On Saturday we spent the day at the Eurogamer Expo in Earl’s Court, London. Every year it’s real treat for gamers as a chance to not only play games from the next few months, but also to hear directly from developers and ingratiate themselves in gamer culture. This year was no different, with some huge titles on show and some pretty fantastic developer sessions and cosplay. Individual game previews will come soon but for now, just a word on the event itself.
The Expo seems to have grown dramatically over the last few years and while it lacks the announcements that E3 and Gamescom can boast of, the titles on the show floor are quickly rivalling the big-hitters. Despite the increase in size, queuing seemed more manageable than before, with two seperate queues for press and early-entry ticket holders on one side and normal ticket holders on the other. If you do come in future you’re going to want to get in early if you want a full day there. We turned up just after 10AM (the entry time for early entry) and both queues were looking pretty full.
The entry process was seamless as ever, with a few bag checks etc before you go in to collect your (highly polished) programme and guide. The programme is more than just a list of times, it contains maps and information on most of the games, as well as a number of adverts and a few vouchers. The printing quality is up there with Edge magazine, a little thing but it does give the event a certain prestige when the tickets are so cheap.
The show floor is seperated out into a general and an over-18 section, although we did spot some little tykes running around where they shouldn’t be. Most games have between 8 and 24 consoles/ PCs set up and for many of the smaller games you can just walk right up and play on them. Unfortunately nearly all of the big titles this year (Halo 4, the Wii U, Black Ops 2, Assassins Creed 3, Aliens:Colonial Marines) had queues in excess of an hour, which severely limits the number of games you can get a hands-on with. It is also surprisingly hard to see what you’re playing a game on. Whilst PS3 titles are obvious, many of the games that were using 360 controllers were actually running on PC. For some reason the platforms were not expressly indicated.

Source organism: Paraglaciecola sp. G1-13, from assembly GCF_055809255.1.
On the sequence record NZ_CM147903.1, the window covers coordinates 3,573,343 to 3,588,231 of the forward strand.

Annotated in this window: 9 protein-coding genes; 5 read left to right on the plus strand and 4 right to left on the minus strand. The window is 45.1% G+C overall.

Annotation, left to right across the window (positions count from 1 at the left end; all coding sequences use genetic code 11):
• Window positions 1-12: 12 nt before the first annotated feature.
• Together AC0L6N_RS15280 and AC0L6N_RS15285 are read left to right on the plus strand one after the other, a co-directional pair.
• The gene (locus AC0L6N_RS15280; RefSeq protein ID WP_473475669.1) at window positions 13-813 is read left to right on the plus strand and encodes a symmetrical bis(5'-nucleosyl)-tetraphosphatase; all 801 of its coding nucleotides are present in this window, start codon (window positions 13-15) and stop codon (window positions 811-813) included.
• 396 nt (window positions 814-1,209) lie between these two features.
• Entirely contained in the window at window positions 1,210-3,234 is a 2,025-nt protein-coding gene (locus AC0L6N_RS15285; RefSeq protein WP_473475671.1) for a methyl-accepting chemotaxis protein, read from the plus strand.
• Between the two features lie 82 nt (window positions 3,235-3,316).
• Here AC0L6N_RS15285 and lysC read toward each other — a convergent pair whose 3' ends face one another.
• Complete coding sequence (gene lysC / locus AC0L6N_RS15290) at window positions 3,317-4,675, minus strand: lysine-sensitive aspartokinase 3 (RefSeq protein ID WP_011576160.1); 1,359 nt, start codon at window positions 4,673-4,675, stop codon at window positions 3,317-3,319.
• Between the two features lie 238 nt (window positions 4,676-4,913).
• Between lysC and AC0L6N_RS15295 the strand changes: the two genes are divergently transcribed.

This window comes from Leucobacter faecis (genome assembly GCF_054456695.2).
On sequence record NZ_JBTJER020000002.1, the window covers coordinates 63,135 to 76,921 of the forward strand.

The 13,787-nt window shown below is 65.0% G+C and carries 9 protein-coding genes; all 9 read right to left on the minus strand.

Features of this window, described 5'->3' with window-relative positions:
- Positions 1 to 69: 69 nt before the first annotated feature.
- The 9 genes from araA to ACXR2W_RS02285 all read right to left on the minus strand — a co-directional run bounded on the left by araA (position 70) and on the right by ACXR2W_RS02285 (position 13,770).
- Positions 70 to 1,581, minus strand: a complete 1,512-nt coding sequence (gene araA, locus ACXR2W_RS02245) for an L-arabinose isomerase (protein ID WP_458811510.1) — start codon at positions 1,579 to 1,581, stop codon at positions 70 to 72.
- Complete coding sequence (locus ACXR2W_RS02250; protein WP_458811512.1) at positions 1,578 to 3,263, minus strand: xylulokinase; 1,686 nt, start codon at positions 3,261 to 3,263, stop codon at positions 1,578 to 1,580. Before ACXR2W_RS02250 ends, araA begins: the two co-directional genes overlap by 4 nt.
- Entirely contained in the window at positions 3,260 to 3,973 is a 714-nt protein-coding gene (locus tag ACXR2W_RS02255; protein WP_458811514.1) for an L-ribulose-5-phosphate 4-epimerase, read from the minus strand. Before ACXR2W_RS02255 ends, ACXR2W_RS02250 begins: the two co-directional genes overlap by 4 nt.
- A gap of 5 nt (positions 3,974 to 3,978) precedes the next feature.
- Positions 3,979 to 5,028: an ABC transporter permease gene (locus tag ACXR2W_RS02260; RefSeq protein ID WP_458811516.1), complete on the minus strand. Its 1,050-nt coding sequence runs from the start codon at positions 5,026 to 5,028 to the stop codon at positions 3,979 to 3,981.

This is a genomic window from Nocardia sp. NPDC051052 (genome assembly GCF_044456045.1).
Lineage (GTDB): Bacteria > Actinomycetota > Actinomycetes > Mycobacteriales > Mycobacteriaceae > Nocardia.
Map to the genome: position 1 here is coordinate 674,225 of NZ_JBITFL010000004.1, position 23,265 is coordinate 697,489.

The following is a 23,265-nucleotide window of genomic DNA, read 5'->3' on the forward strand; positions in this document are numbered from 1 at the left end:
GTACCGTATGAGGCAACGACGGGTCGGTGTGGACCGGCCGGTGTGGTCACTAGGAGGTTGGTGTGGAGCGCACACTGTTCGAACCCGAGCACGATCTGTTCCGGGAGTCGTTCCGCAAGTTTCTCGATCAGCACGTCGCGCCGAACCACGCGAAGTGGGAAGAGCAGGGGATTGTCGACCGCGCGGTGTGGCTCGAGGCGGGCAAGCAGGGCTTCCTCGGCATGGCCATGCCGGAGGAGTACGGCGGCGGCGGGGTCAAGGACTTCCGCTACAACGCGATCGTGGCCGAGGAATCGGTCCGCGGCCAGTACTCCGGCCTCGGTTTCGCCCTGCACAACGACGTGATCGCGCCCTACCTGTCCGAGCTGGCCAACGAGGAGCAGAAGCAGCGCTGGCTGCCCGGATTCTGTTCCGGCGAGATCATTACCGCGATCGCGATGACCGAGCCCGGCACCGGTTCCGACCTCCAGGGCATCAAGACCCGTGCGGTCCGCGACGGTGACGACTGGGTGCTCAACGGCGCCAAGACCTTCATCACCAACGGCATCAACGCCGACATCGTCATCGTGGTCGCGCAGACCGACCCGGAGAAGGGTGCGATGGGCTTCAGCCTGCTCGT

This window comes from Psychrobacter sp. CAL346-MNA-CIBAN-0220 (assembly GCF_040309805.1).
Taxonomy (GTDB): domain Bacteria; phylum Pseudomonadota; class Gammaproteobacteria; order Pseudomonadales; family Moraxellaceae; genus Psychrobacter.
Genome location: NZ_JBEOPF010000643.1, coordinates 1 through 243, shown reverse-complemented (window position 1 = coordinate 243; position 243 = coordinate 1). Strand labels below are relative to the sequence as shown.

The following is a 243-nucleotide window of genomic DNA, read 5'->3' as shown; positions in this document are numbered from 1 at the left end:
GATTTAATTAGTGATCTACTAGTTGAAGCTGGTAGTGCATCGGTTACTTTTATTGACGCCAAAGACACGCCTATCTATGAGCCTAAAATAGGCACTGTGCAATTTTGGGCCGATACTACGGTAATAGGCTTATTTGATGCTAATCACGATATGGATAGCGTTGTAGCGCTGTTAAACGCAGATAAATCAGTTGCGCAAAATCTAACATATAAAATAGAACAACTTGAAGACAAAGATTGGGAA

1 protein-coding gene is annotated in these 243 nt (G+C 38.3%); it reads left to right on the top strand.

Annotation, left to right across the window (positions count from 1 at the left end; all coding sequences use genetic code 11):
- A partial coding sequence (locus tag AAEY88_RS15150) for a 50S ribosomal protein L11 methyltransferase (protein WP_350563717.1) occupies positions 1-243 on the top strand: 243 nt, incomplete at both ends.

There’s also much swag to be had, and we ended up getting a couple of decent t-shirts as well as the aforementioned magazine and a beta access code for Company of Heroes 2. There was much more about with Playstation Plus 3 month subscriptions being given out as well as a whole host of other prizes at various booths.
In general the expo was set up incredibly well this year. There’s always an issue with queuing but it’s hard to imagine a solution to this. There is no real room for more consoles, and they need to keep the whole thing financially viable. If you want to play all the games, I strongly suggest getting tickets for two or more days. There are also other standard issues with incredibly expensive food and water, which is to be expected in these kinds of venues. One unfortunate part of the gamer scene is still the terrible stench that follows it. Please be considerate and bring some deodorant to the event, it is hot and sweaty in there and a few too many people in queues had been neglecting their personal hygiene.
We had a good time, and we got to see a lot of fantastic games. I can only hope that the success of the expo encourages the bigger players in the industry to take note and treat Eurogamer as importantly as it does E3 and Gamescom. It’d be nice to not have to leave the country to see the glitzy shows.